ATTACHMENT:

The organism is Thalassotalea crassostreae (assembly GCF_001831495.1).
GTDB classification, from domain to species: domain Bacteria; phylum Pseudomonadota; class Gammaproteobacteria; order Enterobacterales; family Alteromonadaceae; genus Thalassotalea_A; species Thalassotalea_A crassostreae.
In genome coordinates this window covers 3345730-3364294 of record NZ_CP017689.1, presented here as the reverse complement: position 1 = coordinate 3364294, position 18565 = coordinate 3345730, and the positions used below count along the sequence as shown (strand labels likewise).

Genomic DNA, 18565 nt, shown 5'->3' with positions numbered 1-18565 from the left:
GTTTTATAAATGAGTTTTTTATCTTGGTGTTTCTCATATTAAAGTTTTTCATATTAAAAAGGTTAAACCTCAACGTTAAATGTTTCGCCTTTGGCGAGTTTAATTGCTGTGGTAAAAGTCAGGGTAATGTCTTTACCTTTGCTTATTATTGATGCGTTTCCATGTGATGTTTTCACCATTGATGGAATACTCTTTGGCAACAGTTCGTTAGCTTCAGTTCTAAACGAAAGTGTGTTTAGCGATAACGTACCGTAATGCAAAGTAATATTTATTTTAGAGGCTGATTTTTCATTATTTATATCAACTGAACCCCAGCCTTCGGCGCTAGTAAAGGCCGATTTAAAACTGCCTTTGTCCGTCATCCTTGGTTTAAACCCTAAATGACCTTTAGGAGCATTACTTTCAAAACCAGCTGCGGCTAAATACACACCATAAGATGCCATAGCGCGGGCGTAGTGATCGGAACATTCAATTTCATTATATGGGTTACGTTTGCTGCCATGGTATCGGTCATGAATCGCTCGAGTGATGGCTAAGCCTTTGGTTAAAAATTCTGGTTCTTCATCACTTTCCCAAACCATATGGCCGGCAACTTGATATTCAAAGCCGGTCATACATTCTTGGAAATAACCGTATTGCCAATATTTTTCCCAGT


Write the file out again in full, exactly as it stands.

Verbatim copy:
The organism is Thalassotalea crassostreae (assembly GCF_001831495.1).
GTDB classification, from domain to species: domain Bacteria; phylum Pseudomonadota; class Gammaproteobacteria; order Enterobacterales; family Alteromonadaceae; genus Thalassotalea_A; species Thalassotalea_A crassostreae.
In genome coordinates this window covers 3345730-3364294 of record NZ_CP017689.1, presented here as the reverse complement: position 1 = coordinate 3364294, position 18565 = coordinate 3345730, and the positions used below count along the sequence as shown (strand labels likewise).

Genomic DNA, 18565 nt, shown 5'->3' with positions numbered 1-18565 from the left:
GTTTTATAAATGAGTTTTTTATCTTGGTGTTTCTCATATTAAAGTTTTTCATATTAAAAAGGTTAAACCTCAACGTTAAATGTTTCGCCTTTGGCGAGTTTAATTGCTGTGGTAAAAGTCAGGGTAATGTCTTTACCTTTGCTTATTATTGATGCGTTTCCATGTGATGTTTTCACCATTGATGGAATACTCTTTGGCAACAGTTCGTTAGCTTCAGTTCTAAACGAAAGTGTGTTTAGCGATAACGTACCGTAATGCAAAGTAATATTTATTTTAGAGGCTGATTTTTCATTATTTATATCAACTGAACCCCAGCCTTCGGCGCTAGTAAAGGCCGATTTAAAACTGCCTTTGTCCGTCATCCTTGGTTTAAACCCTAAATGACCTTTAGGAGCATTACTTTCAAAACCAGCTGCGGCTAAATACACACCATAAGATGCCATAGCGCGGGCGTAGTGATCGGAACATTCAATTTCATTATATGGGTTACGTTTGCTGCCATGGTATCGGTCATGAATCGCTCGAGTGATGGCTAAGCCTTTGGTTAAAAATTCTGGTTCTTCATCACTTTCCCAAACCATATGGCCGGCAACTTGATATTCAAAGCCGGTCATACATTCTTGGAAATAACCGTATTGCCAATATTTTTCCCAGT